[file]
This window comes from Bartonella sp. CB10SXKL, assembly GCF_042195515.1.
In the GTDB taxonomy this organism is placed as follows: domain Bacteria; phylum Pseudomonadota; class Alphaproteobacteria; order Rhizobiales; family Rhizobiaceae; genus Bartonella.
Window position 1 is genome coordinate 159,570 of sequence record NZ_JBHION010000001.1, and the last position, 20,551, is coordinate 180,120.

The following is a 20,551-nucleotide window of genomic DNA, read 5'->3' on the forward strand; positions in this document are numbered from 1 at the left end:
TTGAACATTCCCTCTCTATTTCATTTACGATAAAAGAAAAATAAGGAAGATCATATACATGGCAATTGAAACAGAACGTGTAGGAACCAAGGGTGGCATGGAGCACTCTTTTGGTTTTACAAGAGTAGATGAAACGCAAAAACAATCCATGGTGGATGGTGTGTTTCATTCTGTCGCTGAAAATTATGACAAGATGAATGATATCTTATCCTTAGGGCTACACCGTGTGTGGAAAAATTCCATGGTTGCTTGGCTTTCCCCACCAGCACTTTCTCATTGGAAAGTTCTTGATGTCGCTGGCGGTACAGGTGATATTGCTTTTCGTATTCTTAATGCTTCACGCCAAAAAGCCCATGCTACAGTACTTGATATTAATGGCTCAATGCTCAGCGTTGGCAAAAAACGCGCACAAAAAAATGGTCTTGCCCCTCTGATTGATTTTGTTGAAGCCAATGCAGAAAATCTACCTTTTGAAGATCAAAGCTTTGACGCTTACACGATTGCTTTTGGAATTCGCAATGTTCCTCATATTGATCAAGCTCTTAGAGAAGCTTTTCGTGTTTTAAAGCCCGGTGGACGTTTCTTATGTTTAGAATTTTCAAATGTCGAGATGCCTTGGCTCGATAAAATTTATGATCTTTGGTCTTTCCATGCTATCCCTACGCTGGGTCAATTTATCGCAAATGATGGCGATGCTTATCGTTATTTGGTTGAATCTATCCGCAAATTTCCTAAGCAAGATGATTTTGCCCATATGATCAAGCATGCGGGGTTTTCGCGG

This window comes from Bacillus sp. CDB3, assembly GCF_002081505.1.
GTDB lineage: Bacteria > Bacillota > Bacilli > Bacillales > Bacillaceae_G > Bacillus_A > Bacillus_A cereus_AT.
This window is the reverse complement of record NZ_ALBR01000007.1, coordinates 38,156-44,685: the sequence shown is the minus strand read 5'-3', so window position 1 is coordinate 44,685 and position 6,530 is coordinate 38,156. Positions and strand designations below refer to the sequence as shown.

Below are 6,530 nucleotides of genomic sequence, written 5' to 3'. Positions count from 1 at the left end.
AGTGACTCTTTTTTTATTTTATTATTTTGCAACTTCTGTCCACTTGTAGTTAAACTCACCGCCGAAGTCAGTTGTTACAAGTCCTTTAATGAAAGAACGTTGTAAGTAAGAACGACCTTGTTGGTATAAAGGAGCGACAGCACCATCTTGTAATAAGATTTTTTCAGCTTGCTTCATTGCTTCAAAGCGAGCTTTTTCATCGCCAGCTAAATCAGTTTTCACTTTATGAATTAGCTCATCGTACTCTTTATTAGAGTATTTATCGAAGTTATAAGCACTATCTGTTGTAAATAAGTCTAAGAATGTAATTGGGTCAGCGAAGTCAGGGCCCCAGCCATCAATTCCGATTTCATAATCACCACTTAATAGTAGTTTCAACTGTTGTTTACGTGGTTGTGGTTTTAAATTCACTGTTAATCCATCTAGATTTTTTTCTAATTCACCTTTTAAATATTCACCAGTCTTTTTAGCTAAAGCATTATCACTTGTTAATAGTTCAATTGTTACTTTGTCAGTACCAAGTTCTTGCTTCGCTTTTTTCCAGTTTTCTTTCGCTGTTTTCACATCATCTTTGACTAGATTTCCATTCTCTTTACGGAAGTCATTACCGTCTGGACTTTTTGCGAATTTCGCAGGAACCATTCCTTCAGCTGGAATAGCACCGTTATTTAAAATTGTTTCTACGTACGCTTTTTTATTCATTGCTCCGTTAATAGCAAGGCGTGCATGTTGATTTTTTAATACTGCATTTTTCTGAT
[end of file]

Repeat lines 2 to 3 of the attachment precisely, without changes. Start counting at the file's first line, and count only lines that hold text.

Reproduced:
In the GTDB taxonomy this organism is placed as follows: domain Bacteria; phylum Pseudomonadota; class Alphaproteobacteria; order Rhizobiales; family Rhizobiaceae; genus Bartonella.
Window position 1 is genome coordinate 159,570 of sequence record NZ_JBHION010000001.1, and the last position, 20,551, is coordinate 180,120.